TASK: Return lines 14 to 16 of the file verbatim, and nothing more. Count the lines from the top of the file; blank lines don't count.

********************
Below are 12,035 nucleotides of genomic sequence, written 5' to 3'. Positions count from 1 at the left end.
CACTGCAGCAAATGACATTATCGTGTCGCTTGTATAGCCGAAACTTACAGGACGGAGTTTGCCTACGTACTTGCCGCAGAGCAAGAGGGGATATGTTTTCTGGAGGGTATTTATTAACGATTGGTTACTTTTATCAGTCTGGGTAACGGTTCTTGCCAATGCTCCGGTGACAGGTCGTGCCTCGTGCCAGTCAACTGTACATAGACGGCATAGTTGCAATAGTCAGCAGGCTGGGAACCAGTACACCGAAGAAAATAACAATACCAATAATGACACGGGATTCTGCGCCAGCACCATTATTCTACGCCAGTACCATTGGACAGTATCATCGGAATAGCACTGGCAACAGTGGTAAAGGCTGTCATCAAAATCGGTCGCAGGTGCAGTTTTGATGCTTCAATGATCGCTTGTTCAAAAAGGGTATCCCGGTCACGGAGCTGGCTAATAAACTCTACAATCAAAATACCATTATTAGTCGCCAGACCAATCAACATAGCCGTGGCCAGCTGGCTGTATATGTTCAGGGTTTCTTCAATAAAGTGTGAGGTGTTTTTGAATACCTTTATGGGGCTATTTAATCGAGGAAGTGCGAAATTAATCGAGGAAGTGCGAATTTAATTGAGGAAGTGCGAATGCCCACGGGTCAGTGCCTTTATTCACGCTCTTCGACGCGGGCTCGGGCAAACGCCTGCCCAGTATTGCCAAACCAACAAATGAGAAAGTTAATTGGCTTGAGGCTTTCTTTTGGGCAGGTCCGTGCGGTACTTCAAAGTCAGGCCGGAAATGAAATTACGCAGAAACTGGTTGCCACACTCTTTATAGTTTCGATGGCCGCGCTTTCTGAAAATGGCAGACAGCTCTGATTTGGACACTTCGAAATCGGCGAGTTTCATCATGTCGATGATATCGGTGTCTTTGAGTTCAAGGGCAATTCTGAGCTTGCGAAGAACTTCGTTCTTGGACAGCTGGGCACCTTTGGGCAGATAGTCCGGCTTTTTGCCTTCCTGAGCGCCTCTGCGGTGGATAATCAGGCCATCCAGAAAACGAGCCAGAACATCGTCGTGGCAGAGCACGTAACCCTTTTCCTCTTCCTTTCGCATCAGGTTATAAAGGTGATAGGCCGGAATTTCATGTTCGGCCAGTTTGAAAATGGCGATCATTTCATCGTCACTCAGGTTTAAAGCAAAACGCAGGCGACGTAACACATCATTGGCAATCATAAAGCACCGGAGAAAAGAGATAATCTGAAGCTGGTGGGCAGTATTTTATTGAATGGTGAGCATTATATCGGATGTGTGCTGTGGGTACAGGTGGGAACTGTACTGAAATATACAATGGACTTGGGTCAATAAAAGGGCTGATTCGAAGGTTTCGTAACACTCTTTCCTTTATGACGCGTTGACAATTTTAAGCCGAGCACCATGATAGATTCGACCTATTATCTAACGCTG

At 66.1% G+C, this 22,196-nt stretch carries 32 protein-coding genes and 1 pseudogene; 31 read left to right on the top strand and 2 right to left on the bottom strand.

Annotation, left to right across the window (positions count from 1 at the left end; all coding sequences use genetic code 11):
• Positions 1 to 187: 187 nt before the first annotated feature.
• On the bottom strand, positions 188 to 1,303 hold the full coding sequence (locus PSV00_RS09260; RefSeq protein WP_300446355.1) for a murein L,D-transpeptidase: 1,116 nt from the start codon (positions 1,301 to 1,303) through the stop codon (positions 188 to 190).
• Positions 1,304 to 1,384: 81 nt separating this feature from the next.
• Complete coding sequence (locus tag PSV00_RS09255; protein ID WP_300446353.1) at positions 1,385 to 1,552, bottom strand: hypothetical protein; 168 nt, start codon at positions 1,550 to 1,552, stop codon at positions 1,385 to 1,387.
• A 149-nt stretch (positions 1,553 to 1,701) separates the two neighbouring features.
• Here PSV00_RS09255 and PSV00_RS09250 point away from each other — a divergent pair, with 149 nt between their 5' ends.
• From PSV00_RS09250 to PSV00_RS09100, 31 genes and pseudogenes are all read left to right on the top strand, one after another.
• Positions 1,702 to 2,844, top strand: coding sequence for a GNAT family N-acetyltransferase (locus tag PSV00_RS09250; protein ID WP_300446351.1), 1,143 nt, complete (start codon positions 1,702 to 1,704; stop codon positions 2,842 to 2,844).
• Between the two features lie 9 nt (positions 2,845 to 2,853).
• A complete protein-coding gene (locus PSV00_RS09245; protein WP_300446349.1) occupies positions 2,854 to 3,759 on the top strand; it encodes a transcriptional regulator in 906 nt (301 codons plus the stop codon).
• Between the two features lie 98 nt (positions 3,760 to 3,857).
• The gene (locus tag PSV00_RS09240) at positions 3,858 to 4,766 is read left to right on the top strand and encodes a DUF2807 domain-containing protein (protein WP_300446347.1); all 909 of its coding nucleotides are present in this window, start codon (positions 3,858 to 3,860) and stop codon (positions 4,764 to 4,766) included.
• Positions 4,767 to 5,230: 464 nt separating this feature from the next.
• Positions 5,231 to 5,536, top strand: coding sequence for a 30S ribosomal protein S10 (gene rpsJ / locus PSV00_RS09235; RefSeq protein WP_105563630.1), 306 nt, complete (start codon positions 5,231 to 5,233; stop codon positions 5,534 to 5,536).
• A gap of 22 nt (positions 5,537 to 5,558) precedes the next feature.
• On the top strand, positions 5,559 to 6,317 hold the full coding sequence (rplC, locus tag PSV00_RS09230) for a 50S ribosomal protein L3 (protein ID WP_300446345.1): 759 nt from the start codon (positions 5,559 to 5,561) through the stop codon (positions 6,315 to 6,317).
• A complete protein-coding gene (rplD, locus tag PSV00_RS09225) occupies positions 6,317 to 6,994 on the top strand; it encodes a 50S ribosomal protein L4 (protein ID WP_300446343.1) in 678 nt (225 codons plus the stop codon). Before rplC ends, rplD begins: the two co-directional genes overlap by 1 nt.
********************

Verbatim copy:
• A complete protein-coding gene (locus PSV00_RS09245; protein WP_300446349.1) occupies positions 2,854 to 3,759 on the top strand; it encodes a transcriptional regulator in 906 nt (301 codons plus the stop codon).
• Between the two features lie 98 nt (positions 3,760 to 3,857).
• The gene (locus tag PSV00_RS09240) at positions 3,858 to 4,766 is read left to right on the top strand and encodes a DUF2807 domain-containing protein (protein WP_300446347.1); all 909 of its coding nucleotides are present in this window, start codon (positions 3,858 to 3,860) and stop codon (positions 4,764 to 4,766) included.